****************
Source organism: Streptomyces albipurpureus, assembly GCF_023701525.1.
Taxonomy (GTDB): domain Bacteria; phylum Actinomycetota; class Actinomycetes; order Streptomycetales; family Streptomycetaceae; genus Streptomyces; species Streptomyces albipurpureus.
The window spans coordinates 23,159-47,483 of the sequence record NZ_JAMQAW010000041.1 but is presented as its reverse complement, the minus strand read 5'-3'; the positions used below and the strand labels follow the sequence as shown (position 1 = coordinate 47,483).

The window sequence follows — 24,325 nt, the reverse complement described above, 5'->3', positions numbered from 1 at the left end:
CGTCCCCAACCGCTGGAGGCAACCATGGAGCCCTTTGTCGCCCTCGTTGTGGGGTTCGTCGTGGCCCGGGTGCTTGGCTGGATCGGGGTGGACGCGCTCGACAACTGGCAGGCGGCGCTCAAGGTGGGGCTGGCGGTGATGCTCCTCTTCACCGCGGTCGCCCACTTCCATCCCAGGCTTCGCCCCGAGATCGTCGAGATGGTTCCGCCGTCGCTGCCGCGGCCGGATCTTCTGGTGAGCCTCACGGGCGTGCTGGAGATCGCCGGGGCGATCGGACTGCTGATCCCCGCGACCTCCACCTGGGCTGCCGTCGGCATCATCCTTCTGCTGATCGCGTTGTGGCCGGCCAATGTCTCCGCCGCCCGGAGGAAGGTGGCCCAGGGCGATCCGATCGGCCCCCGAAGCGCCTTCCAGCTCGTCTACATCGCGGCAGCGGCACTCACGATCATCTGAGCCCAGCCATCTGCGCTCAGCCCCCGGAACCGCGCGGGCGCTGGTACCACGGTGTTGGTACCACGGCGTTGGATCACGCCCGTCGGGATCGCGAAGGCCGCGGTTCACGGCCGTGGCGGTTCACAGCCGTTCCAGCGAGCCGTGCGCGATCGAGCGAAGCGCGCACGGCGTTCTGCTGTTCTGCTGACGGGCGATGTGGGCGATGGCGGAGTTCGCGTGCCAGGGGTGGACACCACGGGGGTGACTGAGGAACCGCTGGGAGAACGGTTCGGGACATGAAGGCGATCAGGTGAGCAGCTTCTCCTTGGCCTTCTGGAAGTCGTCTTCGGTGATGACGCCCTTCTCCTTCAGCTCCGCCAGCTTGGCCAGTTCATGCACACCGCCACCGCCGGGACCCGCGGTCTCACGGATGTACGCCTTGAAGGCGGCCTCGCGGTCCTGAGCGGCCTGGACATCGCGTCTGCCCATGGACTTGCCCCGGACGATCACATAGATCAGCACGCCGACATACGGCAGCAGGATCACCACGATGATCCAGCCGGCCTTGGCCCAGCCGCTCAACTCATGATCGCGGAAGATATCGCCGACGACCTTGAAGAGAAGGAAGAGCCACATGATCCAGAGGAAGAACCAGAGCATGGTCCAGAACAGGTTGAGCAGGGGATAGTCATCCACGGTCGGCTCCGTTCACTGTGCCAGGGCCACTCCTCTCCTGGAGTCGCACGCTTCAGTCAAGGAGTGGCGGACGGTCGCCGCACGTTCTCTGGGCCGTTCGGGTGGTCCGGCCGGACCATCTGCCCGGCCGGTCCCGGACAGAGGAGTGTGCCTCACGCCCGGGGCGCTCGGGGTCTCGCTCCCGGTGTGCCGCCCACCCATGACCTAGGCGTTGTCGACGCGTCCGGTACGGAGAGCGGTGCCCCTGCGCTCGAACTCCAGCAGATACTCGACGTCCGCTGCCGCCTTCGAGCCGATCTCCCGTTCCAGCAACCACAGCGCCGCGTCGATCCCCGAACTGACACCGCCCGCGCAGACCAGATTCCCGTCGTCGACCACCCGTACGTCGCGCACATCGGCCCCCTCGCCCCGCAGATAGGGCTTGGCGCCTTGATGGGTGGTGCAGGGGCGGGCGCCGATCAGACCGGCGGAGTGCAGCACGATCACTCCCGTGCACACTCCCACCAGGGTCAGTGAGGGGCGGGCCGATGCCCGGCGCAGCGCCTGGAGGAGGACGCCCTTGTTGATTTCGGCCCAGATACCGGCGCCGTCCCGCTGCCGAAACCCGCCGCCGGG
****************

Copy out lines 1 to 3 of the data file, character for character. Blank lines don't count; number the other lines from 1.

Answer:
Source organism: Streptomyces albipurpureus, assembly GCF_023701525.1.
Taxonomy (GTDB): domain Bacteria; phylum Actinomycetota; class Actinomycetes; order Streptomycetales; family Streptomycetaceae; genus Streptomyces; species Streptomyces albipurpureus.
The window spans coordinates 23,159-47,483 of the sequence record NZ_JAMQAW010000041.1 but is presented as its reverse complement, the minus strand read 5'-3'; the positions used below and the strand labels follow the sequence as shown (position 1 = coordinate 47,483).